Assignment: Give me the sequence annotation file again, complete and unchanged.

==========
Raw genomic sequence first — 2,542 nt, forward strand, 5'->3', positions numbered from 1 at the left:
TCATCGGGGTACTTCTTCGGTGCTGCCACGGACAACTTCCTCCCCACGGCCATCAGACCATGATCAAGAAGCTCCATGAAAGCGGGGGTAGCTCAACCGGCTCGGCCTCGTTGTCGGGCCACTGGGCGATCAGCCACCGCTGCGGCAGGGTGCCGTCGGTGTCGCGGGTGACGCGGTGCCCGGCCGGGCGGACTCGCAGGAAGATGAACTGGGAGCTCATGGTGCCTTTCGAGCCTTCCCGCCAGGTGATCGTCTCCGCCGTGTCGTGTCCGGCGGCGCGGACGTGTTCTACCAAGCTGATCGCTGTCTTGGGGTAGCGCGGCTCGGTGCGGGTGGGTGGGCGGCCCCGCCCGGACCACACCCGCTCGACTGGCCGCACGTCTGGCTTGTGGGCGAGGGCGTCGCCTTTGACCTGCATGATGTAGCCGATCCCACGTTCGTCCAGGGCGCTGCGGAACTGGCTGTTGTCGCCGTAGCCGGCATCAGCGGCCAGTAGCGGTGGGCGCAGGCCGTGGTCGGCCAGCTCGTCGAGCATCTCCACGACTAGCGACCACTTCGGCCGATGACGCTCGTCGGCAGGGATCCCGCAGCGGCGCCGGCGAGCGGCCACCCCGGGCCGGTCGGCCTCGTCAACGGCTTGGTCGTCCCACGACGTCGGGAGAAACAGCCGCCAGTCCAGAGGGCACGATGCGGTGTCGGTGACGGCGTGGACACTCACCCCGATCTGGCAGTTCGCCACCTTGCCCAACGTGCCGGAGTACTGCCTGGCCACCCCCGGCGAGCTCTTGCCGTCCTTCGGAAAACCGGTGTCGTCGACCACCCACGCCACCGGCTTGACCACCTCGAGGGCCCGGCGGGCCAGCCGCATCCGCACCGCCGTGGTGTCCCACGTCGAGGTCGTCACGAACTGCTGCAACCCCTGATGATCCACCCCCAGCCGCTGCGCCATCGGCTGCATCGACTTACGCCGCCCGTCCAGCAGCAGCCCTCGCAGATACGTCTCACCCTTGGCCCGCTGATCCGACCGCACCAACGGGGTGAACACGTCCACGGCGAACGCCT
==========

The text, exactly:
Raw genomic sequence first — 2,542 nt, forward strand, 5'->3', positions numbered from 1 at the left:
TCATCGGGGTACTTCTTCGGTGCTGCCACGGACAACTTCCTCCCCACGGCCATCAGACCATGATCAAGAAGCTCCATGAAAGCGGGGGTAGCTCAACCGGCTCGGCCTCGTTGTCGGGCCACTGGGCGATCAGCCACCGCTGCGGCAGGGTGCCGTCGGTGTCGCGGGTGACGCGGTGCCCGGCCGGGCGGACTCGCAGGAAGATGAACTGGGAGCTCATGGTGCCTTTCGAGCCTTCCCGCCAGGTGATCGTCTCCGCCGTGTCGTGTCCGGCGGCGCGGACGTGTTCTACCAAGCTGATCGCTGTCTTGGGGTAGCGCGGCTCGGTGCGGGTGGGTGGGCGGCCCCGCCCGGACCACACCCGCTCGACTGGCCGCACGTCTGGCTTGTGGGCGAGGGCGTCGCCTTTGACCTGCATGATGTAGCCGATCCCACGTTCGTCCAGGGCGCTGCGGAACTGGCTGTTGTCGCCGTAGCCGGCATCAGCGGCCAGTAGCGGTGGGCGCAGGCCGTGGTCGGCCAGCTCGTCGAGCATCTCCACGACTAGCGACCACTTCGGCCGATGACGCTCGTCGGCAGGGATCCCGCAGCGGCGCCGGCGAGCGGCCACCCCGGGCCGGTCGGCCTCGTCAACGGCTTGGTCGTCCCACGACGTCGGGAGAAACAGCCGCCAGTCCAGAGGGCACGATGCGGTGTCGGTGACGGCGTGGACACTCACCCCGATCTGGCAGTTCGCCACCTTGCCCAACGTGCCGGAGTACTGCCTGGCCACCCCCGGCGAGCTCTTGCCGTCCTTCGGAAAACCGGTGTCGTCGACCACCCACGCCACCGGCTTGACCACCTCGAGGGCCCGGCGGGCCAGCCGCATCCGCACCGCCGTGGTGTCCCACGTCGAGGTCGTCACGAACTGCTGCAACCCCTGATGATCCACCCCCAGCCGCTGCGCCATCGGCTGCATCGACTTACGCCGCCCGTCCAGCAGCAGCCCTCGCAGATACGTCTCACCCTTGGCCCGCTGATCCGACCGCACCAACGGGGTGAACACGTCCACGGCGAACGCCT